As we've already mentioned, the NVIDIA GeForce 3D Vision kit consists of rechargeable 3D shutter glasses, an infrared emitter / base station, cables, software and a few handy accessories.
Let's start with the glasses. Dare we say, the first thing you'll notice is that they're more stylish than most of the other 3D glasses out there (remember ELSA's 3D Revelators? Yikes.). There's a power button and indicator LED on the top of one side (visible at the upper-right in the image above), and a USB port on the underside. The USB port is used to charge the glasses, which can operate for about 40 hours between charges. 40 hours of use should be plenty for a couple of days of gaming--that is unless you're a marathon gamer that never sleeps.
The GeForce 3D Vision glasses work by blocking the light to alternating eyes. Each lens is essentially a monochrome LCD display that can be turned on or off. When off, light can pass though; when on, it cannot. This effect allows only certain frames in a game to be viewed by each eye, and each alternating frame is slightly offset, which in turn is perceived by our brains as a 3D image. Much in the same way our eyes actually work. We should note that the glasses provide better viewing angles and resolution than most passive glasses, through the use of higher-quality optics.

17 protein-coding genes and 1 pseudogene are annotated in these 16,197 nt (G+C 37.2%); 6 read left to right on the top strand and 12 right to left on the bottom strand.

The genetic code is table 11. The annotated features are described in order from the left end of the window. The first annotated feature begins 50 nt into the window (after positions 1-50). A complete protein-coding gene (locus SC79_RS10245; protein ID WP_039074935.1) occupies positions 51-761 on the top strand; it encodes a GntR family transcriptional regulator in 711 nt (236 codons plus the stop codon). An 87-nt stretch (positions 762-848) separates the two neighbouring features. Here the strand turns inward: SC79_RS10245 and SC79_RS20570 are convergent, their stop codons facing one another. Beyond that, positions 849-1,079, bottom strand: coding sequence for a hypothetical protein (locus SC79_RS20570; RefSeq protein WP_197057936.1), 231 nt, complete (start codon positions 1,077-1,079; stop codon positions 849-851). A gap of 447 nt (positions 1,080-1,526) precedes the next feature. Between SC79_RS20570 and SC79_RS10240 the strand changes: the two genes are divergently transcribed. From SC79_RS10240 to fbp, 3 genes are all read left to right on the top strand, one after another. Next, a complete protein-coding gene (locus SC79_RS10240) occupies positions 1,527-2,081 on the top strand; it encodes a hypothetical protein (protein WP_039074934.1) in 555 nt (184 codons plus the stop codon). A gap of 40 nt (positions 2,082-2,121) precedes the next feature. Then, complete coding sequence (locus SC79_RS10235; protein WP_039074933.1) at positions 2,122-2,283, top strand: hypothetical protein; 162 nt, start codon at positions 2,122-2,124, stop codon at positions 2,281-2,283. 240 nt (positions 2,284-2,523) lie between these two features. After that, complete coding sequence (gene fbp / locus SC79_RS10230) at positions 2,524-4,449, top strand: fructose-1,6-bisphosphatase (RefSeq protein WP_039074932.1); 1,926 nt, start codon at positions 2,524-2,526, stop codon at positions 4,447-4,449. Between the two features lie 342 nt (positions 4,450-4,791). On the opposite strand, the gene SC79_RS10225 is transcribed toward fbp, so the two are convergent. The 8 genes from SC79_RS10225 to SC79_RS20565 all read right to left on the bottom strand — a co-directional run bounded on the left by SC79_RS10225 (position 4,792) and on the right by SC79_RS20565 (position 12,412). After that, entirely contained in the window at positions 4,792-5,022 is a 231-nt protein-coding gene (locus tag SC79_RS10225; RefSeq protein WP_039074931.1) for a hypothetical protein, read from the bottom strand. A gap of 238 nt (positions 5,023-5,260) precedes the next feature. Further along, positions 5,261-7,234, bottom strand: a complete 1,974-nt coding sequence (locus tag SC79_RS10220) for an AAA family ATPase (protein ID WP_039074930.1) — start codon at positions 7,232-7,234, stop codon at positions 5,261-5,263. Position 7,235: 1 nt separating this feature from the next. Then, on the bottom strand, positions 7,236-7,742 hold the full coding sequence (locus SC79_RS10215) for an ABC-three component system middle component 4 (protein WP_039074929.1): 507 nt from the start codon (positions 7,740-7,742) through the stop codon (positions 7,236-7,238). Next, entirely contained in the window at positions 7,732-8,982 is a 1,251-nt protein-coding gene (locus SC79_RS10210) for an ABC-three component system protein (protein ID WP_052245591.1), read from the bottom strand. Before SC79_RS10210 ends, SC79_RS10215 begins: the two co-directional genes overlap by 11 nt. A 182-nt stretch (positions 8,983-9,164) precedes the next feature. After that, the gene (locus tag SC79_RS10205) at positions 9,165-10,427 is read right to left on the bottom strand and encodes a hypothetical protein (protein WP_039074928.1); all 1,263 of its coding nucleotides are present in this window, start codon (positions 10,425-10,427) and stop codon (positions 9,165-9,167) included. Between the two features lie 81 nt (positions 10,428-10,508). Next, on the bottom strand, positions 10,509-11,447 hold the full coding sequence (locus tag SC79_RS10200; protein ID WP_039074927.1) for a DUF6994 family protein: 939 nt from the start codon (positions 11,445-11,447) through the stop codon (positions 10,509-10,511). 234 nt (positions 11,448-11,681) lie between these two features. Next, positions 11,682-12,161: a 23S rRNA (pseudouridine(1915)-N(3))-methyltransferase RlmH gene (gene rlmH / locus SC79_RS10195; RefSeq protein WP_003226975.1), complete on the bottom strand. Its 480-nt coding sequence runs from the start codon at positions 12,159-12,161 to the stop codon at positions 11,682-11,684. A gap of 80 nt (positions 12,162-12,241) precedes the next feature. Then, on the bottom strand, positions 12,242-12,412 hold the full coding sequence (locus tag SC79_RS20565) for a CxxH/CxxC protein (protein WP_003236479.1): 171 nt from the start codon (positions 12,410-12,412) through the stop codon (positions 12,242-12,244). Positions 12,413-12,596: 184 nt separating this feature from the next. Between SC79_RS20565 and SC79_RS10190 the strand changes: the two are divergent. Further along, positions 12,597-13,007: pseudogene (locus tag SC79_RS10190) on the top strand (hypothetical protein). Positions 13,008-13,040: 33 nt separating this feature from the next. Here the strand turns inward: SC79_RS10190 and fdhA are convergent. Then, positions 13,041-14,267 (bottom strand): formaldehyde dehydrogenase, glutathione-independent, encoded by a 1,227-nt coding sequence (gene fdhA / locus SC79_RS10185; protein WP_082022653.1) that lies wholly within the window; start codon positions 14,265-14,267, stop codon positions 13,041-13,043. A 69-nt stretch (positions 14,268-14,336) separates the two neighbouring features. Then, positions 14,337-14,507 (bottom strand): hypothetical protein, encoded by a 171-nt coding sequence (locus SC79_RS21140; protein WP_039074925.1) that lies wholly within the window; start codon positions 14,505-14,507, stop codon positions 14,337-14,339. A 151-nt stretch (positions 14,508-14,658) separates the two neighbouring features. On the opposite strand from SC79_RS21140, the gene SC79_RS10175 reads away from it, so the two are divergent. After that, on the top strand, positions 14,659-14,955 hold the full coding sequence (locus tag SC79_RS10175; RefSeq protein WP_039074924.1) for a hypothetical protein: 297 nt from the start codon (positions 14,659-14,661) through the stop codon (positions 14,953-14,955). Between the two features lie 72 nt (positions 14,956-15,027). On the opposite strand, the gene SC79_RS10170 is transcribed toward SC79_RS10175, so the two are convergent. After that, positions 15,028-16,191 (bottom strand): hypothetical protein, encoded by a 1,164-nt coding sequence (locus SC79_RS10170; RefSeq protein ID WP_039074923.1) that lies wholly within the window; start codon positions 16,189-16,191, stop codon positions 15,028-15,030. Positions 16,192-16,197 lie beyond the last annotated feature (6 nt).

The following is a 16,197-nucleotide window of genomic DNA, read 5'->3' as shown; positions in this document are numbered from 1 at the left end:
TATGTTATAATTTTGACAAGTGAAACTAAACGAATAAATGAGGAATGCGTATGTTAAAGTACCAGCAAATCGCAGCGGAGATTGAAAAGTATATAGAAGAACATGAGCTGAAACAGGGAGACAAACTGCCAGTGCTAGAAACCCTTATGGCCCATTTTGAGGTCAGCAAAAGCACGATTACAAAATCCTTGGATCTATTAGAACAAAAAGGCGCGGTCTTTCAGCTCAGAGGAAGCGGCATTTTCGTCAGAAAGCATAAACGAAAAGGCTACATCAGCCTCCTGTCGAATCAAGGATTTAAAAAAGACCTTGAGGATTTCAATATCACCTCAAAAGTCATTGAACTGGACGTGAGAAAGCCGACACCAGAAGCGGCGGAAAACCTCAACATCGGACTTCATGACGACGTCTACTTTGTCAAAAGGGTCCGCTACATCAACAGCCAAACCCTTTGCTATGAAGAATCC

To accompany the glasses, NVIDIA includes a couple of additional nose-pads, a carrying case, and a micro-fiber cloth for safely removing fingerprints, etc. A pair of USB cables are includes as well (not pictured) for charging the glasses and for connecting the base to a PC, as is a driver CD with some sample imagery. A DVI to HDMI cable is included as well, along with a VESA 3-pin stereo cable, to accommodate certain televisions.
Which brings us to the base station / IR emitter. The IR emitter is used to sync the glasses to whatever is being displayed on screen. The emitter transmits data directly to the wireless shutter glasses, within a 20 foot radius. The emitter also features a real-time 3D depth adjustment dial on its back. This feature is crucial for those that tend to get pseudo-motion sickness using stereoscopic 3D glasses like these. Turning the dial alters the 3D effect, which can help uses more easily get acclimated to wearing the glasses.